Evert Hoogendoorn is a strategist and game designer at IJsfontein Interactive Media. He also has a background in theatre and acting, has been part of the game industry for over fifteen years and started the Design for Virtual Theatre & Games program that later became part of the School of Theatre under the name of Interactive Performance Design program. He speaks with us about the reticence of some directors to use digital devices in the theater.
At the IETM meeting in Amsterdam 2016 you asked the audience to put forward three verbs which defines contemporary theatre for them. What would be your three verbs?
I think the most important issue in theatre is that it is live: and what I see in most theatres is that the quality of liveness is kept implicit. Everybody acknowledges that it is important, but the only consequence which you see is that the audience should be really quiet, compared to other forms of live art. The audience has a much more active participatory role. But we don’t design the experience, which would give room for the creative force that is potentially there.
Do you think Shakespeare was an “experience designer”?
I think he was. If you look at Shakespearean theatre, there is a much more differentiated audience experience. It was possible to sit on stage, or on the balcony, or to stand on the ground floor. These people have completely different experiences, and it was very common to be very vocal as an audience. They were really expressing what they felt for a character or dialogue or events in the plot. And that was possible: on the ground you could be vocal, if you were very high up in the balcony it meant you were throwing something, if you were on the stage you were supposed to do a lot less. These rules for different audiences were connected to social status and money, but nonetheless the place was designed to address all these kind of behaviours. In every industry in the world, people are increasingly able to participate in media, but it’s not the same case for theatre.
What brought about this change over the past 100 years?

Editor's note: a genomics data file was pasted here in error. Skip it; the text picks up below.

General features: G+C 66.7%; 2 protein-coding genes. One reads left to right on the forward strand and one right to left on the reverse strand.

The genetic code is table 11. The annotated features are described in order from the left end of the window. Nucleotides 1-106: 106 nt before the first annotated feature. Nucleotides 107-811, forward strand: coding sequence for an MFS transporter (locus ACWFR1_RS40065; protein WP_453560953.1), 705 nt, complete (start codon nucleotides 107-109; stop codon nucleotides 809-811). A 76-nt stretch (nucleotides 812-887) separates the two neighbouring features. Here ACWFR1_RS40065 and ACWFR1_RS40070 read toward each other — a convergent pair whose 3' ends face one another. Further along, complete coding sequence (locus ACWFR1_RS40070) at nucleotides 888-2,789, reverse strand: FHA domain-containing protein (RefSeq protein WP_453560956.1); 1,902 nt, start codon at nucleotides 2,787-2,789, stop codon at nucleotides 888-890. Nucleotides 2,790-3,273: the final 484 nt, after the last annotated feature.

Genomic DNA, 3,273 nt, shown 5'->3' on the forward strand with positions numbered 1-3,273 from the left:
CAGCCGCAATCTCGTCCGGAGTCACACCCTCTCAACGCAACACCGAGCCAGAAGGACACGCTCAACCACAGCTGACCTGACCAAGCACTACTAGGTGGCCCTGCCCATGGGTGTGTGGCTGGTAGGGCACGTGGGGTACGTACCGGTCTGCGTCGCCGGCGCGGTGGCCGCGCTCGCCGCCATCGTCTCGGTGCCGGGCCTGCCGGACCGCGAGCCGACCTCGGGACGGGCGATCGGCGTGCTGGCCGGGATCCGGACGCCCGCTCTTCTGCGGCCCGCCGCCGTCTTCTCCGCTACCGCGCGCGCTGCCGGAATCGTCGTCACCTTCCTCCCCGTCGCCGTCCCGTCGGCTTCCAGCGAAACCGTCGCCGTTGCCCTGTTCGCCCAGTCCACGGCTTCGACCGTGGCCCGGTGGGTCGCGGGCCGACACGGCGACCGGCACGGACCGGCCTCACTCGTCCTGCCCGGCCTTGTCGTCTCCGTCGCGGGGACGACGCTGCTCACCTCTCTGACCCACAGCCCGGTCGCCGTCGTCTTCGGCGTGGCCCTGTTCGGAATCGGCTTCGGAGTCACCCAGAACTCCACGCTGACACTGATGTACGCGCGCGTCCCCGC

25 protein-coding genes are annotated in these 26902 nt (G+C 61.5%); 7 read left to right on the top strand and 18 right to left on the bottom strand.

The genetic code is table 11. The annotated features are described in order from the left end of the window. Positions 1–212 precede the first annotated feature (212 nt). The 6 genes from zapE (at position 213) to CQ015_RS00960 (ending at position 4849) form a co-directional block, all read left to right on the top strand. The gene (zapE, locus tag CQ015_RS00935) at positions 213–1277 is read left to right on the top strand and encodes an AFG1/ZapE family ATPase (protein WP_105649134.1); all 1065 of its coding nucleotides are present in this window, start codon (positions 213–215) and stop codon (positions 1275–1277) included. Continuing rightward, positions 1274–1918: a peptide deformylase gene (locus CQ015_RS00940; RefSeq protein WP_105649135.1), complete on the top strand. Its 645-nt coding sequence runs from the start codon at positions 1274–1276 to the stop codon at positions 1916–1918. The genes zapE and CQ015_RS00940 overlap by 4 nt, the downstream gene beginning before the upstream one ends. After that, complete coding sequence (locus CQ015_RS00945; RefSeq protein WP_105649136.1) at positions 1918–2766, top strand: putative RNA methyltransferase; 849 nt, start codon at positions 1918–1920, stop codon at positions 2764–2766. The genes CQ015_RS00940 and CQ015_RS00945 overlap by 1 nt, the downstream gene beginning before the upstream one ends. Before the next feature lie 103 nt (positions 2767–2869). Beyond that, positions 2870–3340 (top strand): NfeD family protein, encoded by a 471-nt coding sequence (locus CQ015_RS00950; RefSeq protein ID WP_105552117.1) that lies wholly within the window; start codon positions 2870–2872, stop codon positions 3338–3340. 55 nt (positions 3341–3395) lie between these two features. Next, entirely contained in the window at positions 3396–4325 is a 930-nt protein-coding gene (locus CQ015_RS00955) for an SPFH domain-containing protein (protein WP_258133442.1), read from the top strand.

I think all media is increasingly ‘sit-back’ media. Reading books was something you would do out loud, but now you do it in private and less actively. Theatre went through the same process with the onset of the movie industry. Since then, all media has shifted focus to more relaxed audiences. Sit back and relax: TV is the apotheosis of passive, lazy audiences. All media has followed the same path, but currently we’re seeing different forms of media become more interactive: 3D movies are getting popular where people are more actively engaging with the content. I see this development happening in theatre too, but in theatre it is much more of a niche development.
What do you mean by niche development?
It is very small scale. If you start counting seats there are a lot of theatres with a lot of seats for people who want to go for a “4th wall” performance. It is harder to be interactive with more than 10 people, because it’s more complicated, than it would be if the setting were more intimate. But if you just look at how many producers are, exploring more active audience participation, it’s very few.
Do you have this class in Utrecht?
Yes, we do. For example, it’s possible to do a 2-week workshop on interactive script-writing but we don’t have a 4-year program. That’s because, on the one hand, the teachers and the school are inexperienced in this field, and, on the other, this type of theater is less in demand. If you look at the bigger picture of media development and scriptwriting more generally, this is the way things are heading—only theater isn’t heading in that direction.
What is unique to your university? You are teaching interactive performance design.
The main added value is that we have a department coming from both the theatre and game industries. What I see is that we are training theatre producers in technical stage design and scriptwriting. We aren’t training actors. They look at the profession as a design profession: they look at the techniques to really engage the audience. For them sitting in a chair and listening is an option, but it is not a given.
Does it mean that in 20-30 years, the normal theatre maker crew is going to be changed into less actors and more designers?
Not 30 years even; maybe more like 5 years. I don’t think you need less actors, but you need more designers. I think the role of the director and of the stage designer will be changed drastically. There is room for a lot more innovative stage design in theatre. The writing is going to change dramatically. Writing in theatre is something that is done by an individual. If you look at television writing, it is done in teams; the director is the lead in the team. Some of the writers in Utrecht are trained to stop looking at their story as a time-based sequence of events, but more as a spatial way of ordering the scenes. You come up with words like “experience designer”, “user experience designer”, or ‘imageneer’ like Disney is using, because the principle storytellers of Disney are not the writers. They combine the roles of writing for animation and writing for “experience”. And how to make people to wait in line for hours.
You think this is something that is ruining the expression of the artists? It will be available and cheap…
Yes and that is exactly why I want theatre people to be involved. There are people who have the actual knowledge of how to tell an interesting, multi-layered meaningful story. If they don’t get involved, we are screwed. If there are so many very good talented artists but also craftsmen, and if they don’t get involved in a couple of years, we are staffed with only mocking people and gadget freaks for our stories.